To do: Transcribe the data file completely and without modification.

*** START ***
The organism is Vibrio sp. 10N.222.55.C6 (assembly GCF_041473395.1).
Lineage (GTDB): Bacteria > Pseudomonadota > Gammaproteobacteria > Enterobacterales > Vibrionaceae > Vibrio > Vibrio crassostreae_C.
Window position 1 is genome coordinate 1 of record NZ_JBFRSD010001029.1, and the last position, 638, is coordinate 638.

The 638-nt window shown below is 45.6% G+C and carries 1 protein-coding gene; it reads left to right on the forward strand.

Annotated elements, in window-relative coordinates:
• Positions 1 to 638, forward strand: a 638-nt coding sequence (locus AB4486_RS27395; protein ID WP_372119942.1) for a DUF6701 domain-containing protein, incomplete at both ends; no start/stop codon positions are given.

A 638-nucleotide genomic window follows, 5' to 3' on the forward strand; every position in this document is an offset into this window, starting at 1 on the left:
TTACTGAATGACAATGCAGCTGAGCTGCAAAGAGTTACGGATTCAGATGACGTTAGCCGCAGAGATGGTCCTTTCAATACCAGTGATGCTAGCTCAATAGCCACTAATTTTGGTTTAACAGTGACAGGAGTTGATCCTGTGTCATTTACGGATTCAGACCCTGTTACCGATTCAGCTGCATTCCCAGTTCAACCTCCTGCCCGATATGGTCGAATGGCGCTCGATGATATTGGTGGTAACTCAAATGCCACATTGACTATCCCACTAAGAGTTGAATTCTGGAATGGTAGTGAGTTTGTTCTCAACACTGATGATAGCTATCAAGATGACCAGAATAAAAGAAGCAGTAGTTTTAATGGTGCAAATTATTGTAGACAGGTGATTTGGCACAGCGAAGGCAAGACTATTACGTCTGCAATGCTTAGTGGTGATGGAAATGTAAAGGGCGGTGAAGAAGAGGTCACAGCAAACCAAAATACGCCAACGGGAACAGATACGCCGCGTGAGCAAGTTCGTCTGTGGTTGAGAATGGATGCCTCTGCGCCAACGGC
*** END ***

The organism is Vibrio sp. 10N.222.55.C6 (assembly GCF_041473395.1).
Lineage (GTDB): Bacteria > Pseudomonadota > Gammaproteobacteria > Enterobacterales > Vibrionaceae > Vibrio > Vibrio crassostreae_C.
Window position 1 is genome coordinate 1 of record NZ_JBFRSD010001029.1, and the last position, 638, is coordinate 638.

The 638-nt window shown below is 45.6% G+C and carries 1 protein-coding gene; it reads left to right on the forward strand.

Annotated elements, in window-relative coordinates:
• Positions 1 to 638, forward strand: a 638-nt coding sequence (locus AB4486_RS27395; protein ID WP_372119942.1) for a DUF6701 domain-containing protein, incomplete at both ends; no start/stop codon positions are given.

A 638-nucleotide genomic window follows, 5' to 3' on the forward strand; every position in this document is an offset into this window, starting at 1 on the left:
TTACTGAATGACAATGCAGCTGAGCTGCAAAGAGTTACGGATTCAGATGACGTTAGCCGCAGAGATGGTCCTTTCAATACCAGTGATGCTAGCTCAATAGCCACTAATTTTGGTTTAACAGTGACAGGAGTTGATCCTGTGTCATTTACGGATTCAGACCCTGTTACCGATTCAGCTGCATTCCCAGTTCAACCTCCTGCCCGATATGGTCGAATGGCGCTCGATGATATTGGTGGTAACTCAAATGCCACATTGACTATCCCACTAAGAGTTGAATTCTGGAATGGTAGTGAGTTTGTTCTCAACACTGATGATAGCTATCAAGATGACCAGAATAAAAGAAGCAGTAGTTTTAATGGTGCAAATTATTGTAGACAGGTGATTTGGCACAGCGAAGGCAAGACTATTACGTCTGCAATGCTTAGTGGTGATGGAAATGTAAAGGGCGGTGAAGAAGAGGTCACAGCAAACCAAAATACGCCAACGGGAACAGATACGCCGCGTGAGCAAGTTCGTCTGTGGTTGAGAATGGATGCCTCTGCGCCAACGGC